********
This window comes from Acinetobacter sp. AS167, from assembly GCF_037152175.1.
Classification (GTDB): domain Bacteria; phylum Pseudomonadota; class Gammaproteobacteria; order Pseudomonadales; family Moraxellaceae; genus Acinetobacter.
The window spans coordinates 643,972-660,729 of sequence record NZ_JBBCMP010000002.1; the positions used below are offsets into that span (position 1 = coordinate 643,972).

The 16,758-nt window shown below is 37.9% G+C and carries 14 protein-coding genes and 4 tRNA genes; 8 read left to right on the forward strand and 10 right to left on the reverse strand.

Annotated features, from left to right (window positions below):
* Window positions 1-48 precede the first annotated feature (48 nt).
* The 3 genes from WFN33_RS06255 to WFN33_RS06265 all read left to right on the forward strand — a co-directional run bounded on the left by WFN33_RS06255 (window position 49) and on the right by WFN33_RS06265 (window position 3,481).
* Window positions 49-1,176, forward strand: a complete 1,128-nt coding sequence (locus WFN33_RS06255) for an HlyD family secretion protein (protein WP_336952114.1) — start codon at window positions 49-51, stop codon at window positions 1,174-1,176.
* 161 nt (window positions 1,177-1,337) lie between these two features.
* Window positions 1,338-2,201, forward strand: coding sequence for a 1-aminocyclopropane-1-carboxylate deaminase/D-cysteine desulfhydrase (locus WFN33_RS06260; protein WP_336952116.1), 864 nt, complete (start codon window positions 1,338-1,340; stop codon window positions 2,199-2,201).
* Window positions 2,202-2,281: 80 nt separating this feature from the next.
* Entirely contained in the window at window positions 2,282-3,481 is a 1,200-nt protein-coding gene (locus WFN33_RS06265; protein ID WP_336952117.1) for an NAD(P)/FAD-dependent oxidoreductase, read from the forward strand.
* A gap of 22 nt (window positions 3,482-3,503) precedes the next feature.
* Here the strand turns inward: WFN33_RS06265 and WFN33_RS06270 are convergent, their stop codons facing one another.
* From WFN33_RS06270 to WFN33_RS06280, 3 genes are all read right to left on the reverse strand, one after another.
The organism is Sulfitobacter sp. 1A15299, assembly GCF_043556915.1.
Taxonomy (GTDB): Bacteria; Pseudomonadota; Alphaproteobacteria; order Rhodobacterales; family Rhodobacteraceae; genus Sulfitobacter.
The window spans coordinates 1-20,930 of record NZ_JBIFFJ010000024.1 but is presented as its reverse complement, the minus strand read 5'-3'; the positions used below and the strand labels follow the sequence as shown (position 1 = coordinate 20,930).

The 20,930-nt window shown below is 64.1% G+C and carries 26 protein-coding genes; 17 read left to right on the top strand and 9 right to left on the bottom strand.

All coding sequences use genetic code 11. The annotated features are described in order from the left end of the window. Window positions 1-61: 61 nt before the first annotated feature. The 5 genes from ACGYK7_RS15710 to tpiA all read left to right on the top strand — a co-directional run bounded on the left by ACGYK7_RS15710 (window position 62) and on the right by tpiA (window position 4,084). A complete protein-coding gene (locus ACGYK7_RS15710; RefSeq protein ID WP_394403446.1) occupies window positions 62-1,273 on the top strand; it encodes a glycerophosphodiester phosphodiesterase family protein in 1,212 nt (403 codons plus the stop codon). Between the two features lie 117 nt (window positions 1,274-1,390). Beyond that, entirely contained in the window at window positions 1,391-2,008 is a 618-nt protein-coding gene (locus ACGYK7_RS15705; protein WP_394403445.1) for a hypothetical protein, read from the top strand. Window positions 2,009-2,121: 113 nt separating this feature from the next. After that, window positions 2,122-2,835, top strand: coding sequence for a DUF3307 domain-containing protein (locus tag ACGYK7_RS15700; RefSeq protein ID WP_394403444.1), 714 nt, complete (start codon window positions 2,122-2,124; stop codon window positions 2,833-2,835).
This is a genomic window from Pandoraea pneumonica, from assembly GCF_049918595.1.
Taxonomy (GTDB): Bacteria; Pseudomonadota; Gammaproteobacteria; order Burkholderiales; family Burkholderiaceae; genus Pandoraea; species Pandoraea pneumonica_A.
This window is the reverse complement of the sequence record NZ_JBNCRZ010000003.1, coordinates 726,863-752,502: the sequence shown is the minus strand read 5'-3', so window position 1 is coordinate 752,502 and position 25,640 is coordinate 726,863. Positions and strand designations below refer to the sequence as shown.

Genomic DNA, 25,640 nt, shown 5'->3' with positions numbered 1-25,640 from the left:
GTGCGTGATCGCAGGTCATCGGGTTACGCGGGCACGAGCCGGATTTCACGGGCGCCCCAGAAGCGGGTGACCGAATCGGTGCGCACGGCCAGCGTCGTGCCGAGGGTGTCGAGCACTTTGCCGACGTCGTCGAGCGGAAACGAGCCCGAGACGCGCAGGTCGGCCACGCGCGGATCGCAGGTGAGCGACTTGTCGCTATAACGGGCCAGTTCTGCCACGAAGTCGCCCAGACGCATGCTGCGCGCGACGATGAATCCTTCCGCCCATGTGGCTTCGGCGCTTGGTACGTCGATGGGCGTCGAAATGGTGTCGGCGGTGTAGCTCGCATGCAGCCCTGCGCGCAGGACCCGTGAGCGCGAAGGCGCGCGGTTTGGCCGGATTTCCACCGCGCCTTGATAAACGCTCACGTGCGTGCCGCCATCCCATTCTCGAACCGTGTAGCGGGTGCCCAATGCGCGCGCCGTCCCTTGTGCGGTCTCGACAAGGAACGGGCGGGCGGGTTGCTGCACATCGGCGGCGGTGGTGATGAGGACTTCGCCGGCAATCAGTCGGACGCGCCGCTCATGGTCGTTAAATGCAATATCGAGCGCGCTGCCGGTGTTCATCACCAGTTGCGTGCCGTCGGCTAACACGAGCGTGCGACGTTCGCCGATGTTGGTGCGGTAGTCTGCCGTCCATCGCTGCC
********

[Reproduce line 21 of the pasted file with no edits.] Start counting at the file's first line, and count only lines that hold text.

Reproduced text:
This is a genomic window from Pandoraea pneumonica, from assembly GCF_049918595.1.